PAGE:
Namibia Day 2


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Africa » Namibia » Windhoek
August 4th 2012
Published: August 5th 2012
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Our first full day in Namibia and certainly a day of firsts. We woke up this morning well before the alarm finally feeling refreshed after the 22 hours spent travelling. After a lovely breakfast this morning we headed off from Windhoek and leaving the metalled roads just outside of the capital, we hit the gravel. Well not literally, but swayed and swung along, catching sight of ostrich, baboons and the most fantastic weaver bird nests that seemed to consist of colonies of birds rather than the single nests we had seen in South Africa a couple of years ago. We also came across a cross at he side of the road as a memorial it does make you think that if something did go wrong out here you are a long way from any assistance. Then we came to the Gamsberg Pass, and I was so grateful we had followed our friend Kate’s advice and had hired a 4x4. With the tight, twisting bends, sheer drops and majestic views it rivals the Amalfi Coast road that we had travelled a few years ago (without the scooters and coach loads of tourists), but it still held its own unique thrill of deep gravel and corrugations that upset the balance of the car and seem to make it want to swap ends at every opportunity. About half way through the pass the iphone, which we had hooked up to the car sound system decided to play helter-skelter by U2, perhaps it was enjoying the ride. But we made it through all of the dry river beds and switch back bends to our second nights’ accommodation at Corona Guest Farm. The last 15km from the main road to the house rivalled the 4x4 course that I went on a few years ago for steep banks and drops we could have sold tickets at UK fairgrounds as an alternative to the roller-coasters.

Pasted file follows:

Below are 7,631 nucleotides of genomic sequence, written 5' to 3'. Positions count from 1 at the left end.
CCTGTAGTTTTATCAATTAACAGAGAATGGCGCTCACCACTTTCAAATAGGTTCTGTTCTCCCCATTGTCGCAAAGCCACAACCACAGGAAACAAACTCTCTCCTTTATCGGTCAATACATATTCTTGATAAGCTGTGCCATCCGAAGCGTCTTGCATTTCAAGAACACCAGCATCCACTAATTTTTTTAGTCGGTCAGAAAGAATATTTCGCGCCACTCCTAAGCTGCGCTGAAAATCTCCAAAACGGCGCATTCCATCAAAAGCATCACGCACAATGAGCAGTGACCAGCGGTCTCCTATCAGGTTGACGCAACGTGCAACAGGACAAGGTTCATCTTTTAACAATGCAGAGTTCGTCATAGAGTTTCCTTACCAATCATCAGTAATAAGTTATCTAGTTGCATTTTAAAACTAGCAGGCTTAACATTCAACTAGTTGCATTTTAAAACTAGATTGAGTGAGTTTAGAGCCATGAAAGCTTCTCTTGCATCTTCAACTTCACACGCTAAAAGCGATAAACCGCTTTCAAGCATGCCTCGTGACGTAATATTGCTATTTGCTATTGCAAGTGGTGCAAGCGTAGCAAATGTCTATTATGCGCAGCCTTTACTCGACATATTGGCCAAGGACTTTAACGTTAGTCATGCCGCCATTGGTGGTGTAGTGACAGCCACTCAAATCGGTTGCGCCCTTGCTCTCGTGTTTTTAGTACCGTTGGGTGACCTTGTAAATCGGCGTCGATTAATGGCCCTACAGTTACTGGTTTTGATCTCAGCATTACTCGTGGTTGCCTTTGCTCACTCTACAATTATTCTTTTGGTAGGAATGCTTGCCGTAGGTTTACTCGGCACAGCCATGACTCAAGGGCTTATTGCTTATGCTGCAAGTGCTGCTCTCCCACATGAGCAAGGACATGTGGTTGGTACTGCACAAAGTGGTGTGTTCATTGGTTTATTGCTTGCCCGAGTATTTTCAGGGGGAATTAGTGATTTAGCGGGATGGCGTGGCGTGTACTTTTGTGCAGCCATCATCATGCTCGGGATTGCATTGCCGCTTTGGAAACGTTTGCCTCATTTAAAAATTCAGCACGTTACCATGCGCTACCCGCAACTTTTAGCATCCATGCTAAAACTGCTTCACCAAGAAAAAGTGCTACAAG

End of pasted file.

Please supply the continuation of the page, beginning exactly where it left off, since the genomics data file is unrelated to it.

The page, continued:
We were greeted with cold drinks to clear the dust and, after a short break, coffee and cakes were served by the pool, much to Meg’s approval. This was followed by an afternoon scenic drive around the farm. Now, when we think of farms it’s cattle, or arable that immediately spring to mind not 6,000 hectares of land including mountains turned over to the native species just for tourism. We were the only two people stopping tonight so we had the driver to ourselves. We only saw a small proportion of the farm but we got to see springbok, kudu, mountain zebra, oryx, a Verraoux’s eagle, marshal eagles and kori bustards amongst other birds, followed by sun-downer drinks before the sun disappeared behind the clouds.



We returned to the farm for a quick shower to clear the dust before a lovely dinner that included oryx steak and lovely wine.



I am not sure when we will be able to post this as the internet is down here, but we are off again tomorrow to leave the tropics and head to the biggest dunes in the world at Sossusvlei.


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